Student’s Legacy Promotes Equality and Diversity
Kierstyn Worthem, a Communication alumna at Grace College, never imagined that she would run the Council of Diversity and Inclusion (CDI) when she applied to Grace. She never fathomed that she would have a groundbreaking internship with Cokiesha Bailey Robinson. And she certainly never dreamed of launching a thriving business from home. But each part of her college experience contributed to her long-lasting equality and inclusion legacy at Grace.
As a first-year student, Worthem walked into college equipped to make a difference. Early on in her college journey, Worthem and a few other students were asked to revamp the Black Student Association (BSA) and start actively giving a voice to college minorities. A few months later, Worthem was asked to be the assistant coordinator of CDI to promote equality and diversity on campus. They started organizing additional groups for minorities on campus, using CDI as a central hub for the new structure.
“I had seen the potential in BSA and I thought, ‘how cool would it be for each minority community to have their own BSA?’ I wanted to play my part in creating that space for minorities,” Worthem said.
After launching this meaningful work as a first-year student, she was promoted to president of CDI to serve as an overseer of the various groups that had formed. Worthem faithfully led up until she graduated, providing insight, motivation, and direction for the leaders and members of these groups.
“It was life-giving to see the potential in the new programs for incoming students,” Worthem enthused. “I love seeing students of diversity hang out with each other!”
This was not the end of Worthem’s advocacy for inclusion and diversity on Grace College’s campus. As she finished her junior year, she began to think about what she wanted to do when she graduated. Because of her role in CDI, social justice had become a loud voice in her head.
So in May of 2020, she started a summer internship with Cokiesha Bailey Robinson, the new Associate Dean of Student Diversity and Inclusion. As the partnership took off, Worthem and Robinson read books, had impactful conversations about diversity, and interviewed prominent advocates of equality and diversity.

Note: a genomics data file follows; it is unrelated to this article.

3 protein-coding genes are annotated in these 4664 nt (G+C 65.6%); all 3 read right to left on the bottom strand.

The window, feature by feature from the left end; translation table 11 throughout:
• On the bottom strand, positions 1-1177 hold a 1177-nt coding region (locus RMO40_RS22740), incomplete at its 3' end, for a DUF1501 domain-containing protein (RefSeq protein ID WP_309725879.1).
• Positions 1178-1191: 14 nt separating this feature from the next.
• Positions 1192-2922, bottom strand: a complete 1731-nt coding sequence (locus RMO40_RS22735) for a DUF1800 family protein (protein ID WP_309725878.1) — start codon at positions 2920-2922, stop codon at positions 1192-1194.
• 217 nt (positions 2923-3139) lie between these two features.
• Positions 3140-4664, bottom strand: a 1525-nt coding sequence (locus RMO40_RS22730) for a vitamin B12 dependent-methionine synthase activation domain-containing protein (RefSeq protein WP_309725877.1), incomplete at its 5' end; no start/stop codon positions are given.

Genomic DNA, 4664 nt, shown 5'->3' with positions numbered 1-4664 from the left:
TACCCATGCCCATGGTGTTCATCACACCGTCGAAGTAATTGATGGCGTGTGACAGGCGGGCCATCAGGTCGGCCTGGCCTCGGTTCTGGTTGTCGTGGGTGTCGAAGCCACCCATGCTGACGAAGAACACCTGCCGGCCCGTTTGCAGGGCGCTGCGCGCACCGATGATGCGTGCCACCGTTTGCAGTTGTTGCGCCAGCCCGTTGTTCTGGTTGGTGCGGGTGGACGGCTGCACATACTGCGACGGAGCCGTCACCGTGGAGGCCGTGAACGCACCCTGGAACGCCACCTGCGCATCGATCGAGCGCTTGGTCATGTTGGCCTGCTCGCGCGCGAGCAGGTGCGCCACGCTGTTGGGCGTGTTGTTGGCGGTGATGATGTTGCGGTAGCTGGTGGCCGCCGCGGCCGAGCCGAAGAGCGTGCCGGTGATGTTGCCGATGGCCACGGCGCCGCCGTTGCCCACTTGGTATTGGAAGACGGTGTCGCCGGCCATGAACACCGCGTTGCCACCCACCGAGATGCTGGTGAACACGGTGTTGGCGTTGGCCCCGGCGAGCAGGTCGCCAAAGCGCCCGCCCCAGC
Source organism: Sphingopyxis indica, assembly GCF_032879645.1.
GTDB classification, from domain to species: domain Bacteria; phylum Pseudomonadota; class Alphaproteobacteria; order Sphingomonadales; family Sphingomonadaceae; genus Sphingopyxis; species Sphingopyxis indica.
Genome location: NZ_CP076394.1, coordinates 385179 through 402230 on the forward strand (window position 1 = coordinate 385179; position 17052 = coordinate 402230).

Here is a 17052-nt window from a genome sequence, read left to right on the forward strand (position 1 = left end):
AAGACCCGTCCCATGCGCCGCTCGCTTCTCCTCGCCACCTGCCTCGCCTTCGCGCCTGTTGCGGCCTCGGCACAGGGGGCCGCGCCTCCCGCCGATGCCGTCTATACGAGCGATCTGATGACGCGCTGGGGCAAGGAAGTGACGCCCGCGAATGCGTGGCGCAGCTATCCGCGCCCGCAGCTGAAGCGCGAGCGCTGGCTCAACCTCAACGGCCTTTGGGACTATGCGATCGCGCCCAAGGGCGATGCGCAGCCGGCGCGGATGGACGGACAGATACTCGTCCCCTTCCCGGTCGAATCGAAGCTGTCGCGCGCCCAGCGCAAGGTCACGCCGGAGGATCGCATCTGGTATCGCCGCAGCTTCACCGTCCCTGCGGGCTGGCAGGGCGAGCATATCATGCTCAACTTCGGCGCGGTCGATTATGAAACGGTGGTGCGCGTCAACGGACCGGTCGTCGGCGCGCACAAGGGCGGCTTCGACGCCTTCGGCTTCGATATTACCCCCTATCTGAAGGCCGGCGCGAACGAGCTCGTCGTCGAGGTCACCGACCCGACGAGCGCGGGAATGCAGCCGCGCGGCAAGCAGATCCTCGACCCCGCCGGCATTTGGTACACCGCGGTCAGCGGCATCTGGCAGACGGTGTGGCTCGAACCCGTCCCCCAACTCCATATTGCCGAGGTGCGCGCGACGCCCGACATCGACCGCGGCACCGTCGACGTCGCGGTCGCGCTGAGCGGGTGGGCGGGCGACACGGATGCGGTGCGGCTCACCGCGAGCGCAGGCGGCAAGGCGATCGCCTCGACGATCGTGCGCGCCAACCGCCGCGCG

“It was a time for us to both be transparent,” Worthem said. “It was transformative for me to learn from someone who has done equality and diversity work for a long time now. She taught me to embrace my position and not be timid out of fear of being labeled.”
Worthem and Robinson dreamed together of open conversations on campus and spaces to learn and grow in areas of equality and inclusion.
“It helped us to see beyond our own experiences and into the lives of others,” Robinson said. “It encouraged us, it challenged us, it convicted us. There are so many people that have a voice that needs to be heard. Here at Grace, we desire that.”
As her internship began, Worthem poured equal levels of passion into her new hobby making handmade soaps. She started researching and experimenting, and it was only a matter of time before a beautiful business idea emerged and Sweet Mango, an online homemade soap shop, was born.
“I love homemade soap,” Worthem gushed. “I’ve always thought ‘how cool would it be if I could make this?’ You never think you can until you do. So I started!”
Worthem’s Sweet Mango business soon expanded to include lip gloss and men’s soap collections as well. Her one-of-a-kind creations with new scents and seasonal collections can be purchased at shopsweetmango.com. Worthem’s soap can be found in homes near and far – yet another testament to the far-reaching nature of her impact.
Kearstin Criswell, Director of Student Involvement at Grace, saw Kierstyn’s promise of leadership from the beginning “Because we do not have many mentors of color on campus, I believe that Kierstyn played this role for many of our black female students. I saw her carry that with confidence and advocate well for them on campus,” Criswell said.
CDI now oversees a number of affinity groups, including the Black Student Association, Esperanza Latina, and Asian Student Heritage.
“My first year at Grace, there were barely twenty black students,” said Worthem. “My senior year, we had thirty incoming students alone. That blew my mind. Really, I could shout about it! I’m excited that all these groups are here to stay, and that CDI has continued to grow beyond my time at Grace.”
Worthem is now working to complete her Master’s in Diversity and Social Justice in Higher Education at the University of Michigan, where she recently had the chance to give a TED talk-style presentation on bias.
“I’m learning a lot about race, racism, and student development,” says Worthem. “It’s been fun to find aspects of my own college experience in the research I’m doing. There’s an explanation or opinion about every experience I’ve had, and it’s interesting to dig deep into new theories and definitions.”
After she graduates this December, she hopes to continue doing work with equality and diversity like she did at Grace.
Wherever it is she lands, we have no doubts Worthem will leave a strong legacy.
You too can leave a legacy. Come to Grace, and find your path to generate impact in the world around you.
Are you wondering, “What is equality, diversity, and inclusion like on Grace’s campus?”